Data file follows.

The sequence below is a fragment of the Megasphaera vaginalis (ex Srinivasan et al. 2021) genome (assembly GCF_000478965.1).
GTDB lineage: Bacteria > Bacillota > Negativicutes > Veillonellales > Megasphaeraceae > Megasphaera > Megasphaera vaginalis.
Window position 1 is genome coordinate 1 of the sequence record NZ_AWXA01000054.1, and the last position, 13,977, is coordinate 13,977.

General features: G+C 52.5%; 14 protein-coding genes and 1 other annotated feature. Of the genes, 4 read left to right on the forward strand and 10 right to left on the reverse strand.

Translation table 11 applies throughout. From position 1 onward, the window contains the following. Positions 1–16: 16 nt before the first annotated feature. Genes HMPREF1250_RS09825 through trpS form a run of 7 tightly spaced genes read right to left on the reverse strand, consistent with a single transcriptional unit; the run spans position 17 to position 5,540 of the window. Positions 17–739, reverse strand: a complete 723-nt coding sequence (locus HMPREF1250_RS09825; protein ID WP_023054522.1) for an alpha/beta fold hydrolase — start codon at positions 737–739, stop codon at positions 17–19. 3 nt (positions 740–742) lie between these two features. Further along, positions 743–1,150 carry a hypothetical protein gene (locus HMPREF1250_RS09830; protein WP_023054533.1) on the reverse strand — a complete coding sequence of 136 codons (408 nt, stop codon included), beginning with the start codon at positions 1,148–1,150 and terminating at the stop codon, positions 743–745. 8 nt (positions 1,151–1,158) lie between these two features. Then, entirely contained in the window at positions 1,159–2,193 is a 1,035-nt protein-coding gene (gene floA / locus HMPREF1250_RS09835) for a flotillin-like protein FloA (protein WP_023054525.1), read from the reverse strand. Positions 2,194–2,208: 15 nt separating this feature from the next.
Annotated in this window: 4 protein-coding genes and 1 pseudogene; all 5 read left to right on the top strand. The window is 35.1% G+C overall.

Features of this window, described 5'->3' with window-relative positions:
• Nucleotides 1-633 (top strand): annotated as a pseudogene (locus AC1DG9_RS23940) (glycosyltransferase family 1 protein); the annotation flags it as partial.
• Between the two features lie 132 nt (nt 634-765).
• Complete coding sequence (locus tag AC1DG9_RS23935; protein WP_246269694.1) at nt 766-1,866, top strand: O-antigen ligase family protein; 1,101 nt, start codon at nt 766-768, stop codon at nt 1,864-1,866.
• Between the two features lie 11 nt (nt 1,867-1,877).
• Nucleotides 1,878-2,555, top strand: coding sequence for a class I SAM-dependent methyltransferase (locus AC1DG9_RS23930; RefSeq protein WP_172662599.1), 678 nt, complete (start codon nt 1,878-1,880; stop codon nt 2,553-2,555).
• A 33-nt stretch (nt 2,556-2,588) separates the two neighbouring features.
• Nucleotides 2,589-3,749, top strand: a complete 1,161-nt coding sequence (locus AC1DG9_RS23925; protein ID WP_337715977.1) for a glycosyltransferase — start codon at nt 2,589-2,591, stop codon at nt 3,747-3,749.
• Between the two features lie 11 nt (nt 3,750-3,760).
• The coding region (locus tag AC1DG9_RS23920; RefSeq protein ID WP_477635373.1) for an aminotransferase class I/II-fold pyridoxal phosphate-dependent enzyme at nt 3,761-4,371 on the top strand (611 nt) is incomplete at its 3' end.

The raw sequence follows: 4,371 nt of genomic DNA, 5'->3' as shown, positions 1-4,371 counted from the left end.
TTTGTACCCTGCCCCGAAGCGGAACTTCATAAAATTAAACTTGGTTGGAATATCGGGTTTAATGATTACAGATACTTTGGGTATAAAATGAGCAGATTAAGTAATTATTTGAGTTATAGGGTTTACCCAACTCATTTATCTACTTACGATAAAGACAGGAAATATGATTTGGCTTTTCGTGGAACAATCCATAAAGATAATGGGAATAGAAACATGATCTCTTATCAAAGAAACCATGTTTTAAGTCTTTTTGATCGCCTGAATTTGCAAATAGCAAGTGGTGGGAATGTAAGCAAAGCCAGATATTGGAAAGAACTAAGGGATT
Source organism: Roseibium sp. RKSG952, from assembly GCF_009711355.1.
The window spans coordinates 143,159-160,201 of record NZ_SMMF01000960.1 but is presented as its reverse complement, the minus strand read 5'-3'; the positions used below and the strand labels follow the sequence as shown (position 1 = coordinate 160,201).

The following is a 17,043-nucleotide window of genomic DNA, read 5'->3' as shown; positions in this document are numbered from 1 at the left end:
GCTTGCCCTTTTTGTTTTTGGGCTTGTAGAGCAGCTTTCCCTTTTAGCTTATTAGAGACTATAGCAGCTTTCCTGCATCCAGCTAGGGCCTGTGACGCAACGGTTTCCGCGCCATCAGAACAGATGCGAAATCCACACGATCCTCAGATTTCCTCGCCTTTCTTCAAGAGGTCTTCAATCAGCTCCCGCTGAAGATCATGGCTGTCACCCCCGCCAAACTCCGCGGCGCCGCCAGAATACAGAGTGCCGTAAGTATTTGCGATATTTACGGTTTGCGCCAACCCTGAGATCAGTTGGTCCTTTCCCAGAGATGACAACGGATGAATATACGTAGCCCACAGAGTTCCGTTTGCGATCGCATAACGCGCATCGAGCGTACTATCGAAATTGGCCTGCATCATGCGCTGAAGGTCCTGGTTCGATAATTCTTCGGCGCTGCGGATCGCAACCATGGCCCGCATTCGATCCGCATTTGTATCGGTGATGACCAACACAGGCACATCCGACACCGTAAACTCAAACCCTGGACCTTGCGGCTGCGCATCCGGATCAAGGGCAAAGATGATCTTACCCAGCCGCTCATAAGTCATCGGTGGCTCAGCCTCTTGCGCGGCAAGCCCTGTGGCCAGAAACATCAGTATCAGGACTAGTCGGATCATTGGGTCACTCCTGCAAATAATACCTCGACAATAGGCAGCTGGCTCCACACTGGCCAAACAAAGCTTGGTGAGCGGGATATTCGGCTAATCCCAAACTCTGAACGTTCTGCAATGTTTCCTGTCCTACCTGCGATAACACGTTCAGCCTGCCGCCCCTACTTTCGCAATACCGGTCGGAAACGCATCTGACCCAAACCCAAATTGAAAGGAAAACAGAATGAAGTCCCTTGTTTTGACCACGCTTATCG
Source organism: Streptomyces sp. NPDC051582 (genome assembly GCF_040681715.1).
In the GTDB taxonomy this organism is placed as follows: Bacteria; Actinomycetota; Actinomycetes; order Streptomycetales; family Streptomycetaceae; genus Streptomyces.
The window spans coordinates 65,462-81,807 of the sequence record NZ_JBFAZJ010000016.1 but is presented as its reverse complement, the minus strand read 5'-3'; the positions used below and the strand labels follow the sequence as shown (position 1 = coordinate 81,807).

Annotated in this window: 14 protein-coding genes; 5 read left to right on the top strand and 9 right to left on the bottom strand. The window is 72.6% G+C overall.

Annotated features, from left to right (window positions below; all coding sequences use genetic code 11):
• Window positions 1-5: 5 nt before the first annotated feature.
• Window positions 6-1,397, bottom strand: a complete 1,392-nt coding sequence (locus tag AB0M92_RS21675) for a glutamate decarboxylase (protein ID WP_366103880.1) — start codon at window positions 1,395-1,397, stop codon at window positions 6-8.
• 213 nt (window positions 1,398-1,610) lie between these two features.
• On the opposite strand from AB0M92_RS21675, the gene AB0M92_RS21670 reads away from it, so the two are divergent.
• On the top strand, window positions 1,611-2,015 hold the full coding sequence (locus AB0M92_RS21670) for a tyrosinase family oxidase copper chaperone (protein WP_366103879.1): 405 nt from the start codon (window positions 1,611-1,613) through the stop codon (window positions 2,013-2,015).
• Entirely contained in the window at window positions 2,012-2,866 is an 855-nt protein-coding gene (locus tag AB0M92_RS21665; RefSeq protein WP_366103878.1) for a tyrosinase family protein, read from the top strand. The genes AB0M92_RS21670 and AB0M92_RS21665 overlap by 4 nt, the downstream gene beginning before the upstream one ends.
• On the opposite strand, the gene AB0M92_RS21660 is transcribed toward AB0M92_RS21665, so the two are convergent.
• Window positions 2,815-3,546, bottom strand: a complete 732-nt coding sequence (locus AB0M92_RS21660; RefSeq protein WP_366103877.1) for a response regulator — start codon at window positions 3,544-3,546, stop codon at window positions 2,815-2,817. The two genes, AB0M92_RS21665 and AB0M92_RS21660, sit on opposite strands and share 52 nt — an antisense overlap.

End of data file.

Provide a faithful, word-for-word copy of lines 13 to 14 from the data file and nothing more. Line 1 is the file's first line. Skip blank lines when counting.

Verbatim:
• A 33-nt stretch (nt 2,556-2,588) separates the two neighbouring features.
• Nucleotides 2,589-3,749, top strand: a complete 1,161-nt coding sequence (locus AC1DG9_RS23925; protein ID WP_337715977.1) for a glycosyltransferase — start codon at nt 2,589-2,591, stop codon at nt 3,747-3,749.